More on AVAudioEngine + AirPods
• Chris Liscio
I found the cause of the most recent of my AVAudioEngine + AirPods issues, and an end-user workaround to go along with it. Sadly, this isn’t something I can easily patch with code.
There are a lot of moving parts here, so buckle in. I’m going to try and wave my hands around as many details as I can because this has already eaten far too much of my time over the past few days.
My understanding is that Bluetooth headsets have two different modes that they operate in. The music-playing high-quality audio mode (output only), and the call-making low-quality mode (for input and output.)
On macOS, my AirPods expose two different devices to the system: A 2-channel output-only device for music playback, and a 1-channel input-only device for recording. The output-only device on my AirPods Pro operates at a native 48kHz sample rate, and the input-only device on my AirPods Pro operates at a native 16kHz sample rate.
As far as I can tell, the AirPods must drop their playback quality down to 16kHz whenever the microphone is activated. Whether that’s a Bluetooth limitation, an AirPods limitation, or not actually a hardware limitation is irrelevant right now. That’s just how things work.
If you want to experience this for yourself, try doing the following with your AirPods paired to your Mac (running Big Sur 11.1 as of this writing):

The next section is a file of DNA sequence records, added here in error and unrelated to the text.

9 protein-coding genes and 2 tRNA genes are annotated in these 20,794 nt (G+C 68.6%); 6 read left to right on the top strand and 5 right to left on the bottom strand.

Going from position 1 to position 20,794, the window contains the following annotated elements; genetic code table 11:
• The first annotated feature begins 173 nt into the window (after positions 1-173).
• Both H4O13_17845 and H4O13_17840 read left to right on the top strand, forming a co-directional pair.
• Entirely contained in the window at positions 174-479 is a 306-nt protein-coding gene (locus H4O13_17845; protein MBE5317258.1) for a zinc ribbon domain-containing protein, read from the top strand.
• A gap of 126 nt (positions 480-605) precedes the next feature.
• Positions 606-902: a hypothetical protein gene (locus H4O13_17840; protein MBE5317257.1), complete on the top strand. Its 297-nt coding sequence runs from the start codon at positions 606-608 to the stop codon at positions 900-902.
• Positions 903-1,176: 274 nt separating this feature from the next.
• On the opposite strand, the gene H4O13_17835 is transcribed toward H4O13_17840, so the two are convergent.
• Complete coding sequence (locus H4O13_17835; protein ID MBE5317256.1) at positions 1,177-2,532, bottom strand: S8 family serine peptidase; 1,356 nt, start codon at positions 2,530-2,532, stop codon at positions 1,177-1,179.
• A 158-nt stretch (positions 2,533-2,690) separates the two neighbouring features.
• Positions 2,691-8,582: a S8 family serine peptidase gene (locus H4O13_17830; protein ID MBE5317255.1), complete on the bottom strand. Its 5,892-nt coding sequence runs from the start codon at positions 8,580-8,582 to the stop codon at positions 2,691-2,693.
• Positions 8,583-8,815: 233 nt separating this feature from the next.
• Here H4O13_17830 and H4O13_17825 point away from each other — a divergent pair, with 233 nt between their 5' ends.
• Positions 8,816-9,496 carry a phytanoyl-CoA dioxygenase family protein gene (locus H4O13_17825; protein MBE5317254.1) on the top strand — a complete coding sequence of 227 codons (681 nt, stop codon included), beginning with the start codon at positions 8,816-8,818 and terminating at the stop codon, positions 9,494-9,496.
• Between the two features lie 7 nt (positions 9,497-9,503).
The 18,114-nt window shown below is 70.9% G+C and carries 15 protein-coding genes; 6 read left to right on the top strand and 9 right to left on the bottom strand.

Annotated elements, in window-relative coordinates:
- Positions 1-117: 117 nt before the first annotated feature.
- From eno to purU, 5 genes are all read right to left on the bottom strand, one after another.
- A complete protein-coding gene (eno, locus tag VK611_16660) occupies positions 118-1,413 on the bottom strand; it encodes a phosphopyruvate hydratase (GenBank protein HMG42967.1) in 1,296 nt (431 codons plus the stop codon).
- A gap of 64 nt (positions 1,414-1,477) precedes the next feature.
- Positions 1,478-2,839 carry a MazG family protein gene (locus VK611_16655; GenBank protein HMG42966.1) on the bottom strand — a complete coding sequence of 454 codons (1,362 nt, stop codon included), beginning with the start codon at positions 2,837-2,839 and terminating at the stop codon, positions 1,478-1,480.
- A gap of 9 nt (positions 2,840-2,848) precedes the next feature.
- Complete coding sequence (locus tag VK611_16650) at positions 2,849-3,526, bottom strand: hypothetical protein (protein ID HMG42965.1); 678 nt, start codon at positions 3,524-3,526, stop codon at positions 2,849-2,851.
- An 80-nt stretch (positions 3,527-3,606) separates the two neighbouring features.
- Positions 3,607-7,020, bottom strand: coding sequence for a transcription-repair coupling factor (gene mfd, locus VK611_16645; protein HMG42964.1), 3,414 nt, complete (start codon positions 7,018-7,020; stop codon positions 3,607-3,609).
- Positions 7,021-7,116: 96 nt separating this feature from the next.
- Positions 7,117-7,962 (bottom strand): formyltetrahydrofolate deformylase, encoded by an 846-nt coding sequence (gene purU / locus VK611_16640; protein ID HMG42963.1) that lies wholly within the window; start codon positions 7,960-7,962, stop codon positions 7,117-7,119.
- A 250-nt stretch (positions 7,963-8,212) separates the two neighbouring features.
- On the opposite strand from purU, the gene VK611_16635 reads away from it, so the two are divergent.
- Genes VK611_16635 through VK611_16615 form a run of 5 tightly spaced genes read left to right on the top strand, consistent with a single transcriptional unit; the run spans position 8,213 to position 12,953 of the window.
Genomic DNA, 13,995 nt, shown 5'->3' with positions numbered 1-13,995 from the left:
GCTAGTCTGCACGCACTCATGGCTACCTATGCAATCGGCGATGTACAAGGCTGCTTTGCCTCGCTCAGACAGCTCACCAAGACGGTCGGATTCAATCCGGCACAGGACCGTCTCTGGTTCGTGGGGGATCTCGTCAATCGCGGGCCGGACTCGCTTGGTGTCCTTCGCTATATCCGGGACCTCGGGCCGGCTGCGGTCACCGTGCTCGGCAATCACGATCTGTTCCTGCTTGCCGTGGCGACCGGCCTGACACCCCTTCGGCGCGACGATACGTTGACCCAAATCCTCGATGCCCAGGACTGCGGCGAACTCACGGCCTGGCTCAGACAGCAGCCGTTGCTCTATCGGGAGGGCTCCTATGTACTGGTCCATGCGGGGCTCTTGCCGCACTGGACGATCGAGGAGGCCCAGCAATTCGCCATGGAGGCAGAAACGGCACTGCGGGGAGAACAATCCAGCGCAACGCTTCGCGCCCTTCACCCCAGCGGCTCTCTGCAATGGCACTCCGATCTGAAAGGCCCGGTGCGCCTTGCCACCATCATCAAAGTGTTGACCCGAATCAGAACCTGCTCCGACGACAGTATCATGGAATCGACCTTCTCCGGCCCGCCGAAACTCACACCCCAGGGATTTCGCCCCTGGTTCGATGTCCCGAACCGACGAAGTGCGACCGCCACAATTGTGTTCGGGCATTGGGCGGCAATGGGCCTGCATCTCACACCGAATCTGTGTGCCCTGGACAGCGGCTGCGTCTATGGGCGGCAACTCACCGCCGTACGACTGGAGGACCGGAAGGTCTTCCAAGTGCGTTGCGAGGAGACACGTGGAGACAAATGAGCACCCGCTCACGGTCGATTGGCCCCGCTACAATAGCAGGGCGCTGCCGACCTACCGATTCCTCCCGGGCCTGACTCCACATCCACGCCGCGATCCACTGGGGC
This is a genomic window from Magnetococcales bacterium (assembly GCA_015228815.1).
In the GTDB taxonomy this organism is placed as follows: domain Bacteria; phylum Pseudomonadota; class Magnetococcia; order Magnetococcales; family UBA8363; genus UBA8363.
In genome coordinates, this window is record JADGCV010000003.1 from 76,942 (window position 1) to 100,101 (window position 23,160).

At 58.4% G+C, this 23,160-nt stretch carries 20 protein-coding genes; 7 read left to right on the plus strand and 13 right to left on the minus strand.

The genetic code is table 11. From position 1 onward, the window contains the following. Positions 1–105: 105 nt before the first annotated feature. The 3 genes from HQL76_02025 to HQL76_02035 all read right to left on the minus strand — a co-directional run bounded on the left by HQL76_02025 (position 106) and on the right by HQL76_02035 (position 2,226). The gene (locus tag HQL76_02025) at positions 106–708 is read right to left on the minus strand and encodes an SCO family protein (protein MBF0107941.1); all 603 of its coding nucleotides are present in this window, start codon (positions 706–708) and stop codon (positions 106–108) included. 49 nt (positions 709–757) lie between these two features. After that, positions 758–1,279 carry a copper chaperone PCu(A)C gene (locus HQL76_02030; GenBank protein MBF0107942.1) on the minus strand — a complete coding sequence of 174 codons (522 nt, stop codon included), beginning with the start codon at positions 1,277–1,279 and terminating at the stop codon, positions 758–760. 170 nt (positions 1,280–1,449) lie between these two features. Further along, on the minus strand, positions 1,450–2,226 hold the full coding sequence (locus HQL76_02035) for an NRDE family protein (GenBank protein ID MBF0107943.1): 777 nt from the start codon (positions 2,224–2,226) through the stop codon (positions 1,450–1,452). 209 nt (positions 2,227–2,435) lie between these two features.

If your Mac works like mine does, the quality of audio playback should approximate that of an AM radio.
If you leave the AirPods selected as your sound input device, and quit System Preferences, music playback quality should return to normal.
This behavior makes sense, because the Sound preferences UI has to enable the microphone in order to test the current input level. Once the system preferences UI is closed, the microphone can be shut down safely, and the AirPods can return to its high-quality mode for the rest of the system’s audio playback.
There are some subtleties here that I hope don’t get lost, so let’s lay out the following prerequisites:
With all those in place, you create an instance of
AVAudioEngine, then try to retrieve the engine’s
outputUnit. Boom—audio goes bad just like before.
The following Swift code reproduces this issue on my machine at the command-line:
#!/usr/bin/env swift import Foundation import AVFoundation let ae = AVAudioEngine() let _ = ae.outputNode RunLoop.current.run( until: Date( timeIntervalSinceNow: 10 ) ) }
This is another area where we can easily get stuck in the weeds with details, so bear with me here.
Remember when I said there are two separate devices that independently handle your input and output, and they operate at two different sample rates? Well, an audio engine/graph—whether it uses the CoreAudio HAL, AUHAL, AUGraph, or whatever—can only really talk to a single device at a time.
In order to work around this,
AVAudioEngine “smushes” these two devices together into an aggregate audio device that is capable of performing both input & output at the same time. Then, it automatically selects the aggregate device as the one it will use for its audio processing.
Sadly, and for reasons I don’t fully understand, this process appears to happen automatically when I ask for the
outputNode, or its
AVAudioEngine doesn’t give me an opportunity to state my “intentions” for using the engine explicitly on macOS. There is no API that lets me specify that I am building an output-only engine, and don’t require its input abilities.
The previous workaround was to pull the
AUAudioUnit instance out of the
outputNode and set its